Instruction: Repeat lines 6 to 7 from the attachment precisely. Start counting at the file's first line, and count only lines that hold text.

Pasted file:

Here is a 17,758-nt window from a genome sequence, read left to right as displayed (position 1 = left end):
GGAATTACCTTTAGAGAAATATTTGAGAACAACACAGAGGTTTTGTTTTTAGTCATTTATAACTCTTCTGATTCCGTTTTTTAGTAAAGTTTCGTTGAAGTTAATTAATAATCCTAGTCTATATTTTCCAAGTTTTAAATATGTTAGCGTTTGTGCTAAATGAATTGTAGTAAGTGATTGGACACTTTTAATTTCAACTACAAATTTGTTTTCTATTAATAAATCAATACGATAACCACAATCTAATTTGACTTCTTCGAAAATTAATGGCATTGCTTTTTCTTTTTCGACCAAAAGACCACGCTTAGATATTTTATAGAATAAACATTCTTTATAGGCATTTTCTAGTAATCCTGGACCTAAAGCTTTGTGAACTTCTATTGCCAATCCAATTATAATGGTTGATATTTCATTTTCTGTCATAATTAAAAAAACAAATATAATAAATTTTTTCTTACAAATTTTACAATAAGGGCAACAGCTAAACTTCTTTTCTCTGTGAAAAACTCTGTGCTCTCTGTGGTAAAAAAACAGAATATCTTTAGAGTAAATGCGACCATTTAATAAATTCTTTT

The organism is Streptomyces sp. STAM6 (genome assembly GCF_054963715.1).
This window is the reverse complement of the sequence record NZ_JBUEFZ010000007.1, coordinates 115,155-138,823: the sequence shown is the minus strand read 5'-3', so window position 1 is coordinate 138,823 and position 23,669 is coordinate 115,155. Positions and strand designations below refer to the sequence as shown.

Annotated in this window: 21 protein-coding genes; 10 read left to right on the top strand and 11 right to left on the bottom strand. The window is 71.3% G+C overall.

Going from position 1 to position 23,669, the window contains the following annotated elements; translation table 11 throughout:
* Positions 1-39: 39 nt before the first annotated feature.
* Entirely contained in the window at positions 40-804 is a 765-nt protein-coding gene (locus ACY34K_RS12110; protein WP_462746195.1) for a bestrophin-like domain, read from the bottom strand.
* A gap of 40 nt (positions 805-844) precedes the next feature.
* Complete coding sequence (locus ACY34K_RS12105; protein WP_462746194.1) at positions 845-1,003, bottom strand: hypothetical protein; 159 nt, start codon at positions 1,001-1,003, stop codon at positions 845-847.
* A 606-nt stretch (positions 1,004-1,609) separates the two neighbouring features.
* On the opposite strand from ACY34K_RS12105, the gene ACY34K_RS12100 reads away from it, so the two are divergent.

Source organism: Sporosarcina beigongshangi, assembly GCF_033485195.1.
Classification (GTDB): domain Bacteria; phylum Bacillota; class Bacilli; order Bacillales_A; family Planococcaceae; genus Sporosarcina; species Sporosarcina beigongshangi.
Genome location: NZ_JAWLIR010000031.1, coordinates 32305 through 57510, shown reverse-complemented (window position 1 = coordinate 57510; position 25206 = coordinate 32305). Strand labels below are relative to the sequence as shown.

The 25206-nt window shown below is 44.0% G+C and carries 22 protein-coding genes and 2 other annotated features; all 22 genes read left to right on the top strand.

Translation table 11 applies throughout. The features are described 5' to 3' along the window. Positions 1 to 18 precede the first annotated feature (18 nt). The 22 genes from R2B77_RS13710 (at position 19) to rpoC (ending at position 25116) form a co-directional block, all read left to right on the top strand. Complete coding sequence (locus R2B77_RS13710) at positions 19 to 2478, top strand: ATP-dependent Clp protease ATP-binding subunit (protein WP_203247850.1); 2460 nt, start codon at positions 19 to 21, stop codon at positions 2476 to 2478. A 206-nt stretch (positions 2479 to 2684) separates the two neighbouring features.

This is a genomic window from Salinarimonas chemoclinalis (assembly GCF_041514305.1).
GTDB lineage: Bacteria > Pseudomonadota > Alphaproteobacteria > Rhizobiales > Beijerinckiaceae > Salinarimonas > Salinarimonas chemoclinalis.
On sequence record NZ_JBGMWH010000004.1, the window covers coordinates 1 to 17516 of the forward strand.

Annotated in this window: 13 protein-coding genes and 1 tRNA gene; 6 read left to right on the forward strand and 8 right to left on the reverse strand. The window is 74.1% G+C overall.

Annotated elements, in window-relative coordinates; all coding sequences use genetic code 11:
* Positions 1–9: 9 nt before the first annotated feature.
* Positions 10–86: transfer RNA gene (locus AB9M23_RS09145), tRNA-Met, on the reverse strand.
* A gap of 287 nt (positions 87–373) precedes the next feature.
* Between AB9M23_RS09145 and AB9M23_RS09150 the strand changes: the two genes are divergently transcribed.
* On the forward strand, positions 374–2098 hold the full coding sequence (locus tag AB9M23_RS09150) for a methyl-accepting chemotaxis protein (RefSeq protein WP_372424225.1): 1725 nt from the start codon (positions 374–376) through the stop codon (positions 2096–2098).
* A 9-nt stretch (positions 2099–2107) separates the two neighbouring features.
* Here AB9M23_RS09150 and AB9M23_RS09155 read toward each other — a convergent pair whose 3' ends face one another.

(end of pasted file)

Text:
Going from position 1 to position 23,669, the window contains the following annotated elements; translation table 11 throughout:
* Positions 1-39: 39 nt before the first annotated feature.